You come off pretty bias here bro. Can you explain how they were cheating? Fact is that despite the fact that the NCAA broke themselves scouring every closet assosciated with USC they didn't come up with a shred of proof of anything. The players themselves obviously made mistakes, and Carrol and staff obviously looked the other way of a great many things but again there was no proof. The only telling thing was Bush paying to have a problem go away. The title in which the Trojans were held accountable for was code for overwhelming suspision without proof. Even if the suspision is true, and it's likely, nothing could be confused with actual cheating.
1. They admitted to cheating in basketball recruiting.

2. (From Yahoo Sports) An eight-month Yahoo! Sports investigation has revealed that Heisman Trophy-winning running back Reggie Bush and his family appear to have accepted financial benefits worth more than $100,000 from marketing agents while Bush was playing at the University of Southern California.

http://rivals.yahoo.com/ncaa/football/news?slug=ys-bushprobe

Fact is the NCAA saw enough to hand down the punishment and that's really all there is to it. Whether or not you view it as true is immaterial. Judgment has been passed and they were found guilty.

Here's just one of the events:

March 4, 2005:

While in San Diego for a birthday party for St. Louis Rams running back Marshall Faulk, Bush checks into a suite at the posh Manchester Grand Hyatt paid for on Michaels' credit card. Bush's two-day stay at the resort totaled $1,574.86.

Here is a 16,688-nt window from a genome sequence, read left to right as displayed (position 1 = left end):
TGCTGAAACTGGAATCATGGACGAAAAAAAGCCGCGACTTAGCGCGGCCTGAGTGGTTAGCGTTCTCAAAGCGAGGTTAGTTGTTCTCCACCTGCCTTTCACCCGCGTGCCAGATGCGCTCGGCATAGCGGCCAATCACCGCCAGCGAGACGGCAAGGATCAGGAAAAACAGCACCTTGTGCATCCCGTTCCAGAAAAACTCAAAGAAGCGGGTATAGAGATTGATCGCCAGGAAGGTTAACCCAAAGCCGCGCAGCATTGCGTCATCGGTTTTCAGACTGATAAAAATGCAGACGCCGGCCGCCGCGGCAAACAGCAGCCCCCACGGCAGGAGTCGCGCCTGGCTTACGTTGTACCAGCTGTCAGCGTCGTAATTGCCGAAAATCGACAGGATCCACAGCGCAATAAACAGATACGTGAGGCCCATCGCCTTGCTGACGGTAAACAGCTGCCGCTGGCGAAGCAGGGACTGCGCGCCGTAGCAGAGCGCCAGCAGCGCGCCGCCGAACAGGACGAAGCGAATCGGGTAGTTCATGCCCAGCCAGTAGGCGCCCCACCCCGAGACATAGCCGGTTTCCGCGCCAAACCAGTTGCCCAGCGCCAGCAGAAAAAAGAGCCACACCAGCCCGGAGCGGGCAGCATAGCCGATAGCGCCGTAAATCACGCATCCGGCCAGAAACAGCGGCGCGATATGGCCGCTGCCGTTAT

Bama was taken down for less than this. Any exchange of money going to a college athlete is going to be called cheating.

Link to post
Share on other sites

He can't and the only reason USC was as perennial as they were was that A) They were cheating and B) They were the only consistent program in their conference. When the next best team is Oregon and they are head and shoulders above the rest of the teams, well, that's just really sorry.

Now that it seems the Big-12 is breaking up and the PAC-10 is going to get some consistently good programs, USC was no longer going to be a perennial before the sanctions. With them Kiffen is guaranteed to maintain his current pro+college win/loss ratio. Even with Daddy on board.

You come off pretty bias here bro. Can you explain how they were cheating? Fact is that despite the fact that the NCAA broke themselves scouring every closet assosciated with USC they didn't come up with a shred of proof of anything. The players themselves obviously made mistakes, and Carrol and staff obviously looked the other way of a great many things but again there was no proof. The only telling thing was Bush paying to have a problem go away. The title in which the Trojans were held accountable for was code for overwhelming suspision without proof. Even if the suspision is true, and it's likely, nothing could be confused with actual cheating.
From the report: